Director – Renny Harlin, Screenplay – Duncan Kennedy, Donna Powers & Wayne Powers, Producers – Akiva Goldsman, Tony Ludwig & Alan Richie, Photography – Stephen F. Windon, Music – Trevor Rabin, Visual Effects Supervisor – Jeffrey A. Okrun, Visual Effects – Cinesite (Supervisor – Jerry Pooler), Flash Film Works (Supervisor – John P. Mesa), Hammerhead Productions (Supervisor – Jamie Dixon) & Industrial Light and Magic (Supervisor – John Knoll), Animatronic Sharks – Edge Innovations, Special Effects Supervisor – John Richardson, Prosthetic Effects – Chad Atkinson, Matthew Mungle & Clinton Wayne, Production Design – William Sandell. Production Company – Warner Brothers/Village Roadshow/Groucho III Film Partnership.
Saffron Burrows (Dr Susan McAlister), Thomas Jane (Carter Blake), LL Cool J (Preacher), Samuel L. Jackson (Russell Franklin), Michael Rapaport (Thomas Scoggins), Jacqueline McKenzie (Dr Janice Higgins), Stellan Skarsgaard (Jim Whitlock), Aida Turturro (Brenda Kerns)
After a shark escapes the Aquatica ocean laboratory and attacks a catamaran, Dr Susan McAlister is forced to justify her research. She has been attempting to find a cure for Alzheimer’s Disease using sharks whose brains have been genetically engineered to five times normal size. As the project’s backer visits, an accident damages the laboratory, leaving the scientists trapped in a flooding facility as the super-intelligent sharks enter and start hunting them.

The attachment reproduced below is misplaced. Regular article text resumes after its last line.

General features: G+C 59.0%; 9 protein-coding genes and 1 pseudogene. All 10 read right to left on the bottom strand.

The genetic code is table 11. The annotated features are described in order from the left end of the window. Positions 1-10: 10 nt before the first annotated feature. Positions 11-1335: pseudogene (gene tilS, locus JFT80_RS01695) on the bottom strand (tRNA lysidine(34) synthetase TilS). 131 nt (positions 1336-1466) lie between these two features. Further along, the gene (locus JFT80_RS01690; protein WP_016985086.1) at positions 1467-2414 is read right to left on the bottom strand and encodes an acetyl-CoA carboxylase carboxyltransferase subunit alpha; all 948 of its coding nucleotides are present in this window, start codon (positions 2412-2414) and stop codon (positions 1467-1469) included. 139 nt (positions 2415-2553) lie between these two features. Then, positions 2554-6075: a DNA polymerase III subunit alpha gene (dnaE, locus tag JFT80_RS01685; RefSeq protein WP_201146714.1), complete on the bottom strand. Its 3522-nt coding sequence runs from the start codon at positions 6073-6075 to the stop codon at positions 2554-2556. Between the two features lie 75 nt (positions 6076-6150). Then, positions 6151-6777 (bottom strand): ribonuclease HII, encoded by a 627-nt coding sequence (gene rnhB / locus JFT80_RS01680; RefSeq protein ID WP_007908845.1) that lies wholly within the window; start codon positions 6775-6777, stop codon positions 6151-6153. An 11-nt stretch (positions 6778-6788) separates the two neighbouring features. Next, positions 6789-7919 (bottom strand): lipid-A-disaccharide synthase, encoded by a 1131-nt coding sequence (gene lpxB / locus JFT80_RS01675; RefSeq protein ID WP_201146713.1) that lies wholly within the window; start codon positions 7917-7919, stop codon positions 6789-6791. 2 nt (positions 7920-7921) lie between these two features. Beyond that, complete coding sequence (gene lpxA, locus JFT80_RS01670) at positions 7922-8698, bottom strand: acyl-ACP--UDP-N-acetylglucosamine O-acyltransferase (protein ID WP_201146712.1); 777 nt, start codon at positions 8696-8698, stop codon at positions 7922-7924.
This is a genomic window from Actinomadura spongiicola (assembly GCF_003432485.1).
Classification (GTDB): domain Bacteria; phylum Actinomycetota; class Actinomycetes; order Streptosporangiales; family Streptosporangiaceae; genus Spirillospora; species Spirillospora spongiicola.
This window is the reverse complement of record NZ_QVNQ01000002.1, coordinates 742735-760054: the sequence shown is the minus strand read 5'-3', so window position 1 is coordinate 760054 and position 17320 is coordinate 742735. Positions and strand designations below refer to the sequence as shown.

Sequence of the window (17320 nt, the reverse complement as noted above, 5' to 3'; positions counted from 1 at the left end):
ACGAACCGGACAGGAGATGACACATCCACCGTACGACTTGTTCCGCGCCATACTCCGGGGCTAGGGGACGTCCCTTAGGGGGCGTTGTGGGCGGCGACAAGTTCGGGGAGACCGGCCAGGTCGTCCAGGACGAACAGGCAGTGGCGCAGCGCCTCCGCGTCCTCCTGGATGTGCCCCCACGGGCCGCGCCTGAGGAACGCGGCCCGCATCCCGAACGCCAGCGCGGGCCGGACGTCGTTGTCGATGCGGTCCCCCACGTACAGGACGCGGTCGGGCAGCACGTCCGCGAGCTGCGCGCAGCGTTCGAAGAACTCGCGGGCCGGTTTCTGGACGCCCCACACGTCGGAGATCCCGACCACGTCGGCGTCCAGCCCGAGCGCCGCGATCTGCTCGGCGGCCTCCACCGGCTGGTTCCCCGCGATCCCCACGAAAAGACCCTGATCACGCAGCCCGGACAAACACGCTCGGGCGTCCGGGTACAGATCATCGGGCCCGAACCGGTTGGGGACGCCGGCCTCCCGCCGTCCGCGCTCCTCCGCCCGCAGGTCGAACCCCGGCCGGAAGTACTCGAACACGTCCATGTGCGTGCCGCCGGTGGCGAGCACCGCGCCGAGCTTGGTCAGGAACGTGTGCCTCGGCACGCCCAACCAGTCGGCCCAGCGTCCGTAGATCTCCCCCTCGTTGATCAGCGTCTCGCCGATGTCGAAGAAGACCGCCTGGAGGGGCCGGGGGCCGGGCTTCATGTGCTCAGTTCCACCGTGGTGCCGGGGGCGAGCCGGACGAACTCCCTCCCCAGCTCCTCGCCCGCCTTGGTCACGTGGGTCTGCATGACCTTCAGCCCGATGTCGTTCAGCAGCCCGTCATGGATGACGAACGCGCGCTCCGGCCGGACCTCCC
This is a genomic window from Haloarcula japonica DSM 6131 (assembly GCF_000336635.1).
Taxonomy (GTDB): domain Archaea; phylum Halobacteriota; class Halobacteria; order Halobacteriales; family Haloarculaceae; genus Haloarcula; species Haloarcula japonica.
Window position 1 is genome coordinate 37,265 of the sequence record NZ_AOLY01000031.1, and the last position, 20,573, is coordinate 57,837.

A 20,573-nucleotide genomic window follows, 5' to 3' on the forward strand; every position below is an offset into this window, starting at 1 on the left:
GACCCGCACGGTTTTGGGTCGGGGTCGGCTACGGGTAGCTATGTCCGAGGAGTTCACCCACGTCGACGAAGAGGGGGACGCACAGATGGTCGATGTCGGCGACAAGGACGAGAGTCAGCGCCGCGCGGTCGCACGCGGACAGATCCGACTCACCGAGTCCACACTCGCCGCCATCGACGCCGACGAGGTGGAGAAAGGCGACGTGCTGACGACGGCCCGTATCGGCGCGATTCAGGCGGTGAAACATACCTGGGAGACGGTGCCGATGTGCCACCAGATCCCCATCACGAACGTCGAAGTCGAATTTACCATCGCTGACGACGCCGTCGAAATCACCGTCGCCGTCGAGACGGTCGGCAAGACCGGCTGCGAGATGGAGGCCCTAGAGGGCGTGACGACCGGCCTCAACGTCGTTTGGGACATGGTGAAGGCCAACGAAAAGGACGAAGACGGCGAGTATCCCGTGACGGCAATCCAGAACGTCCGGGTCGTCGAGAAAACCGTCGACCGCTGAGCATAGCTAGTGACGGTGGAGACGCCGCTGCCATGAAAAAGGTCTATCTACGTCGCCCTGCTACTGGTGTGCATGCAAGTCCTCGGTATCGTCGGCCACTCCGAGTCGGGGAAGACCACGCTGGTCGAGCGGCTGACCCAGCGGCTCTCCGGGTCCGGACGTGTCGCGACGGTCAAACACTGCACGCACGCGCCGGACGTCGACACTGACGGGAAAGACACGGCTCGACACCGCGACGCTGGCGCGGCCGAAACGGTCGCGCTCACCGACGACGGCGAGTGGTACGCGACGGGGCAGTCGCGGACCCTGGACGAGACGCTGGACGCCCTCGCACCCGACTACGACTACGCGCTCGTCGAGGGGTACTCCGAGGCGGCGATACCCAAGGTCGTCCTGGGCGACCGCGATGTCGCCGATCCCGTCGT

At one point during the early 2000s, I placed Renny Harlin on my list of the ten worst directors currently working in the Hollywood mainstream – along with Joel Schumacher of Batman & Robin (1997) notoriety; Jeremiah Chechik, known for Diabolique (1996) and The Avengers (1998); and Michael Bay of Armageddon (1998) and Pearl Harbor (2001) infamy. The Finnish-born Renny Harlin seems to epitomise all that is mindless about action blockbuster movie-making. Harlin broke into the American mainstream with Prison (1987), followed by A Nightmare on Elm Street IV: The Dream Master (1988), which competes to be the silliest in a string of silly sequels, and then made The Adventures of Ford Fairlaine (1990), universally regarded as a bad movie (but which actually remains one of this critic’s guilty pleasures). Harlin graduated to A-budget films with Die Hard 2 (1990) and Cliffhanger (1993), popular films that upon closer examination exist as nothing more than oversized box-office juggernauts designed to provide a series of emptily spectacular action sequences and stunts at timed intervals.
Harlin plummeted to the depths with CutThroat Island (1995) and The Long Kiss Goodnight (1996), films where the spectacular mindlessness of the production increased at the expense of believability or brain and where, in lieu of a plot, the only thing that seemed to drive them was the desire to outdo each preceding ridiculously unbelievable stunt and blow up something larger than before. Both films were the massive flops they richly deserved to be.